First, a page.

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Discussion Starter · #1 ·
I have a 1 month old barm and and I am looking for help on how to control it’s sourness. Right now it is refrigerated when not in use and refreshed every 3 days but it still is not where I want it to be. Any ideas? Thanks.
 

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What is the consistency? A dryer sourdough emphasizes different microbes than a wetter sourdough... which can have differing impacts on sourness.

It's still very young. I would not be refrigerating at that point.

This may help you. It talks about the microbiology and the two resulting acids. There are many other sources of such info but this looks like a good balance between detail and summary.

http://discovermagazine.com/2003/sep/featscienceof
 

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Discussion Starter · #3 ·
What is the consistency? A dryer sourdough emphasizes different microbes than a wetter sourdough... which can have differing impacts on sourness.

It's still very young. I would not be refrigerating at that point.

This may help you. It talks about the microbiology and the two resulting acids. There are many other sources of such info but this looks like a good balance between detail and summary.

http://discovermagazine.com/2003/sep/featscienceof
It is a wetter consistency. Is there an approximate time as to how long I should leave it out considering it is already developed? Or do I just leave it out and refresh it as usual until the desired taste and smell is reached?
 

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It is a wetter consistency. Is there an approximate time as to how long I should leave it out considering it is already developed? Or do I just leave it out and refresh it as usual until the desired taste and smell is reached?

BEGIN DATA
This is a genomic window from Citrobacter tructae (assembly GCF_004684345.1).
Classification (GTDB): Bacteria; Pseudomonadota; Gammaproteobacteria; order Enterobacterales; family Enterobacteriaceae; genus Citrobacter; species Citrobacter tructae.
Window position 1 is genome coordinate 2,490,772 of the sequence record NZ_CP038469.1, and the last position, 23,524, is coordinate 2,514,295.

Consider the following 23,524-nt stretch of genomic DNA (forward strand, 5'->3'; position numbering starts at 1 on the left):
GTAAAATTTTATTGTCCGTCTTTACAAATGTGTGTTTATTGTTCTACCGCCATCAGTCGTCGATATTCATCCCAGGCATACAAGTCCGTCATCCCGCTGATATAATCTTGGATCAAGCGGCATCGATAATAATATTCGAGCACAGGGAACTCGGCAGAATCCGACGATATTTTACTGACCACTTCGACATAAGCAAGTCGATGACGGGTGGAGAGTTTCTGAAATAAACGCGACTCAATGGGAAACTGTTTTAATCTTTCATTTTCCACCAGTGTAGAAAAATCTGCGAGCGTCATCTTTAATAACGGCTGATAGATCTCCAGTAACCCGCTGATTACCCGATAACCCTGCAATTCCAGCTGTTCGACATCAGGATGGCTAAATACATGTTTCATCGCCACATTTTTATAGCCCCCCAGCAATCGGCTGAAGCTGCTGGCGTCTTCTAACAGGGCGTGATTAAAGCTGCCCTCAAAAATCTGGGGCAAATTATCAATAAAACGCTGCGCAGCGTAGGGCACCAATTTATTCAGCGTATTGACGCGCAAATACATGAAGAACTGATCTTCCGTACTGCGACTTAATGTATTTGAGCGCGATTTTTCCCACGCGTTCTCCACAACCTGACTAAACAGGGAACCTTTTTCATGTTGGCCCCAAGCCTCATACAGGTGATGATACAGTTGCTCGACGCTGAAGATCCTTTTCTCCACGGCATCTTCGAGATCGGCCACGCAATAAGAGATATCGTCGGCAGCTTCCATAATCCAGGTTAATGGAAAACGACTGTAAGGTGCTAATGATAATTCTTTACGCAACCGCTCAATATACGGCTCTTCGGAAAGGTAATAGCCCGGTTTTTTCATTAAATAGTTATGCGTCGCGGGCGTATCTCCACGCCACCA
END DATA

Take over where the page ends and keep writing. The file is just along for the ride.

Since the starter is active, you already have the yeasts to leaven, barely. The bacteria culture is what is going to give you your sour flavor. Assuming you are looking for a more sour flavor there a few options:

1. Refresh less frequently. give the good, flavor contributing bacteria time to develop.
2. Adjust your recipe to use more of the starter.
3. Adjust the hydration of your starter. A drier starter will promote more acetic acid while a wetter starter harbors lactic acid.
4. Add whole grain flour to your starter or dough. Acid producing bacteria love it!
5. Cold proof your loaves, typically overnight. The longer any dough proofs, the more flavor it develops.

For my sourdough I add whole wheat to the dough, long dough autolyse with the starter, and an overnight proof in the cooler.
 

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Good advice here.
I recently read an article from the professional baking world that recommends NOT holding a levain, or barm, or starter for more then a year. Someone did research and found some new information.
The natural yeasts are what gives the whole thing flavor, but after a while, the amount the mixture can except slowly degrades.

Interesting stuff.
 

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Good advice here.
I recently read an article from the professional baking world that recommends NOT holding a levain, or barm, or starter for more then a year. Someone did research and found some new information.
The natural yeasts are what gives the whole thing flavor, but after a while, the amount the mixture can except slowly degrades.

Interesting stuff.
If you don't mind, could you post a link to that article?
 

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I work at a bakery only using natural yeast as leveners. Controlling your sourness is done thru temperature and proof time control and percent of leaven.
When feeding your starter, only add about 10 to 15% levean.
Temp your water and dough after you mix and keep a log. Makes it easier to make educated judgments. Shoot for 27°C dough temp.
We always keep ours at room temp and feed every 12 hours. The final doughs only have up to 20% levains so our starters are not huge (maybe 2 gal for an entire wholesale production bakery) so there shouldn't be much waste when you do feeds. We toss maybe 2 tablespoons a day. Hope this helps.. v
 
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